The Trouble with Fire by Fiona Kidman (Random House, 2011) 302 pp. $36.99.
‘That’s the trouble with fire, you never know which way it will turn.’ So says Alice Scott, a young visitor to the 1860s Canterbury farm of Annie and Frederick Broome in the title story of Fiona Kidman’s latest collection, The Trouble With Fire. The random, haphazard energies of fire noticed by Alice might stand for the nature of storytelling itself, the way stories flicker from person to person.
In Kidman’s hands fire becomes a potent and magical symbol threading through her narratives as she sets about illuminating the domestic lives of ordinary New Zealanders. Kidman spins skeins that cross from the colonial to the postcolonial, the provincial to the metropolitan, from mother to daughter, and then criss-cross back again. Just as fire sparks, spreads, and simpers, so too she displays an ability to seize on aspects of her scenarios and enlarge upon them to suit her larger purpose again and again in this collection.
The eleven stories are divided into three sequences. Part I is made up of six distinct episodes, featuring characters we can recognise as present-day city-dwellers, grappling with issues from the past; Part II centres more closely on a single event which may or may not have occurred on a Waikato farm during the Great Depression; and Part III fictionally recreates scenes from the lives of two ‘real-life’ historical figures. The ‘Fire’ of the title moves from the literal to the figurative, offering fires in the bush, and underground, and in the distance; but it also becomes an index of extreme emotion: adolescent lust, homicidal anger, malicious envy.
The fiery power of ‘storytelling’ is evident everywhere, starting with the opening story, ‘The Italian Boy’. The make-believe gossip that surrounds the Italian boy of the title and Hilary, a young girl in small-town New Zealand in the mid-twentieth century, acts to shroud like smokescreen the real incestuous passion between the brother and sister bullies of her childhood. Only years later, following a visit from her school-friend Meryl, does Hilary confirm that the ‘pregnancy’ which preceded her departure from the town was merely the spiteful fancy of a fifteen-year old girl.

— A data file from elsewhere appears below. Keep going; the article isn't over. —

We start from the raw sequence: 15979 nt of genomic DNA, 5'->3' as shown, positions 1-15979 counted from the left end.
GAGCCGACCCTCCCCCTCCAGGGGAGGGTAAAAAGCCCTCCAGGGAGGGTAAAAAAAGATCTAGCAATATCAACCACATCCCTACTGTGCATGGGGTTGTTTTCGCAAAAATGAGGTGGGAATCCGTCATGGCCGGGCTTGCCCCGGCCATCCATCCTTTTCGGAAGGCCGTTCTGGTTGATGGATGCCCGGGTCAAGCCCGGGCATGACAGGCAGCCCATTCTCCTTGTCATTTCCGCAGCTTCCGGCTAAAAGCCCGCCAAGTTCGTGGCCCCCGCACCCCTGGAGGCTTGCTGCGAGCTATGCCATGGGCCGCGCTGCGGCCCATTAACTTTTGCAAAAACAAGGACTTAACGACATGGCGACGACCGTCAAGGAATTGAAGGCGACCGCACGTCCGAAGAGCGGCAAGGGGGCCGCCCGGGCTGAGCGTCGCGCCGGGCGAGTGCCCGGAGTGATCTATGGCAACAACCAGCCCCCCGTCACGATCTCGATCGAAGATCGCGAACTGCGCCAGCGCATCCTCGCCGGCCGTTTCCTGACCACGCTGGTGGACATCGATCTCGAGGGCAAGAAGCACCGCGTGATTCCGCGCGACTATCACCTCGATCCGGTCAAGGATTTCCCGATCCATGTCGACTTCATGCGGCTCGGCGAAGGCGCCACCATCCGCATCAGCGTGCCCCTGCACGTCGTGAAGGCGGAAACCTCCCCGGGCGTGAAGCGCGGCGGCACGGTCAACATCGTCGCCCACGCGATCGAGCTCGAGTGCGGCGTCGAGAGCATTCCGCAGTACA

Storytelling is a hot and molten art form, with the volatile capacity to flare and die away, to generate different intensities of emotion according to ever-shifting contexts. The breakdown in communication between a husband and wife pair is the first sign that all is not right for these New Zealand visitors to Vietnam in ‘Silks’. As soon as the husband is quarantined in a local hospital this absence of understanding transmutes into a nightmare of cross-cultural (mis)translation where, in the absence of a shared oral language, every mute gesture becomes imbued with impossible significance. The land itself tells of other stories.
If the intense power of storytelling to carry us through hard times is not renewed by a fresh spark of some kind, it must inevitably fail and be extinguished. Trouble brews for the lovers in ‘The History of It’ when they squabble over the number of children they are supposed to have between them, at least as far as they construct their (false) story for others. Eventually, the actual loss of another child signals their passion for one another is over.